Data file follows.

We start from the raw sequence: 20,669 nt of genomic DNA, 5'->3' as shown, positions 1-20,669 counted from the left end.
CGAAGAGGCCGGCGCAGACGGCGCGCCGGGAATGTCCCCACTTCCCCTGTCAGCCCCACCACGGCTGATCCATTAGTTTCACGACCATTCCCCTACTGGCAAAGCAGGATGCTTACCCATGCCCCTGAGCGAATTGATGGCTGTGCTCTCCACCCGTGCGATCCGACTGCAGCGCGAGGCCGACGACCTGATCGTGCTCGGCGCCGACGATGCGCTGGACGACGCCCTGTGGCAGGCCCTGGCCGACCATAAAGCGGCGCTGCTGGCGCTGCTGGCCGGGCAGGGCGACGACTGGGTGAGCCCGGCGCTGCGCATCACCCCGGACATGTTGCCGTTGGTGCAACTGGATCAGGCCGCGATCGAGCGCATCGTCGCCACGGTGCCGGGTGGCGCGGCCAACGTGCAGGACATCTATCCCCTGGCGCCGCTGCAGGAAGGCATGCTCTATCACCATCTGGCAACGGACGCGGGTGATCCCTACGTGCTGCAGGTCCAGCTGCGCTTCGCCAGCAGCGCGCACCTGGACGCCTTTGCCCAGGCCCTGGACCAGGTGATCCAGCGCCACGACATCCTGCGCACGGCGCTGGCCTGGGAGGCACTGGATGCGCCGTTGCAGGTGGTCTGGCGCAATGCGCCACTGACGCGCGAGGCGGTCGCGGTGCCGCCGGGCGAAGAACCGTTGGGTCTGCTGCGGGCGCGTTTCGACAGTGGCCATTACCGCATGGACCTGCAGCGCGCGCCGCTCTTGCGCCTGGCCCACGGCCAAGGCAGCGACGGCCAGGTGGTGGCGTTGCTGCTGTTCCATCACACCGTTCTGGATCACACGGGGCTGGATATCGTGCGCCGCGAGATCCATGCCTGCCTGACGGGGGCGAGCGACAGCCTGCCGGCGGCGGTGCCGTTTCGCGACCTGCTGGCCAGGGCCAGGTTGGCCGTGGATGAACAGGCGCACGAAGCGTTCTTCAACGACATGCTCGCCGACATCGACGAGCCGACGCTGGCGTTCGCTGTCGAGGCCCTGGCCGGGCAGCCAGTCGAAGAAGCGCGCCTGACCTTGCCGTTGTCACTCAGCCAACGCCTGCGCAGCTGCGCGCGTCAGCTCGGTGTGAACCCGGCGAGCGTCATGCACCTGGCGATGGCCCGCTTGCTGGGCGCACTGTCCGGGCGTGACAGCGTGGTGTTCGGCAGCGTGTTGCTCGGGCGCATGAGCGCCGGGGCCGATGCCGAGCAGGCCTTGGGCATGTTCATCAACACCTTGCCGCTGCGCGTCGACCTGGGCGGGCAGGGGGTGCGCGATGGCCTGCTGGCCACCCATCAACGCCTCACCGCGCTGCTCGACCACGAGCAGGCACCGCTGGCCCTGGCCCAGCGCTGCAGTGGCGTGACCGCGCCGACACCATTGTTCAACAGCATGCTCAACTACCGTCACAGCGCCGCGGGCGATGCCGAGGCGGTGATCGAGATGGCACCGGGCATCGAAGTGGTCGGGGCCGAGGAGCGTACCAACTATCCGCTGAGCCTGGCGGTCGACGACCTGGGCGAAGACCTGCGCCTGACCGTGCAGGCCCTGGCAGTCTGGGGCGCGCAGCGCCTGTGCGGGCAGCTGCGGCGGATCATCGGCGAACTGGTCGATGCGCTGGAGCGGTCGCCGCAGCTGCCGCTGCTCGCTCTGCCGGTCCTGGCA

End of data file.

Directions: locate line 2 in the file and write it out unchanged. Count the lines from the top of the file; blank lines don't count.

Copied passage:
CGAAGAGGCCGGCGCAGACGGCGCGCCGGGAATGTCCCCACTTCCCCTGTCAGCCCCACCACGGCTGATCCATTAGTTTCACGACCATTCCCCTACTGGCAAAGCAGGATGCTTACCCATGCCCCTGAGCGAATTGATGGCTGTGCTCTCCACCCGTGCGATCCGACTGCAGCGCGAGGCCGACGACCTGATCGTGCTCGGCGCCGACGATGCGCTGGACGACGCCCTGTGGCAGGCCCTGGCCGACCATAAAGCGGCGCTGCTGGCGCTGCTGGCCGGGCAGGGCGACGACTGGGTGAGCCCGGCGCTGCGCATCACCCCGGACATGTTGCCGTTGGTGCAACTGGATCAGGCCGCGATCGAGCGCATCGTCGCCACGGTGCCGGGTGGCGCGGCCAACGTGCAGGACATCTATCCCCTGGCGCCGCTGCAGGAAGGCATGCTCTATCACCATCTGGCAACGGACGCGGGTGATCCCTACGTGCTGCAGGTCCAGCTGCGCTTCGCCAGCAGCGCGCACCTGGACGCCTTTGCCCAGGCCCTGGACCAGGTGATCCAGCGCCACGACATCCTGCGCACGGCGCTGGCCTGGGAGGCACTGGATGCGCCGTTGCAGGTGGTCTGGCGCAATGCGCCACTGACGCGCGAGGCGGTCGCGGTGCCGCCGGGCGAAGAACCGTTGGGTCTGCTGCGGGCGCGTTTCGACAGTGGCCATTACCGCATGGACCTGCAGCGCGCGCCGCTCTTGCGCCTGGCCCACGGCCAAGGCAGCGACGGCCAGGTGGTGGCGTTGCTGCTGTTCCATCACACCGTTCTGGATCACACGGGGCTGGATATCGTGCGCCGCGAGATCCATGCCTGCCTGACGGGGGCGAGCGACAGCCTGCCGGCGGCGGTGCCGTTTCGCGACCTGCTGGCCAGGGCCAGGTTGGCCGTGGATGAACAGGCGCACGAAGCGTTCTTCAACGACATGCTCGCCGACATCGACGAGCCGACGCTGGCGTTCGCTGTCGAGGCCCTGGCCGGGCAGCCAGTCGAAGAAGCGCGCCTGACCTTGCCGTTGTCACTCAGCCAACGCCTGCGCAGCTGCGCGCGTCAGCTCGGTGTGAACCCGGCGAGCGTCATGCACCTGGCGATGGCCCGCTTGCTGGGCGCACTGTCCGGGCGTGACAGCGTGGTGTTCGGCAGCGTGTTGCTCGGGCGCATGAGCGCCGGGGCCGATGCCGAGCAGGCCTTGGGCATGTTCATCAACACCTTGCCGCTGCGCGTCGACCTGGGCGGGCAGGGGGTGCGCGATGGCCTGCTGGCCACCCATCAACGCCTCACCGCGCTGCTCGACCACGAGCAGGCACCGCTGGCCCTGGCCCAGCGCTGCAGTGGCGTGACCGCGCCGACACCATTGTTCAACAGCATGCTCAACTACCGTCACAGCGCCGCGGGCGATGCCGAGGCGGTGATCGAGATGGCACCGGGCATCGAAGTGGTCGGGGCCGAGGAGCGTACCAACTATCCGCTGAGCCTGGCGGTCGACGACCTGGGCGAAGACCTGCGCCTGACCGTGCAGGCCCTGGCAGTCTGGGGCGCGCAGCGCCTGTGCGGGCAGCTGCGGCGGATCATCGGCGAACTGGTCGATGCGCTGGAGCGGTCGCCGCAGCTGCCGCTGCTCGCTCTGCCGGTCCTGGCA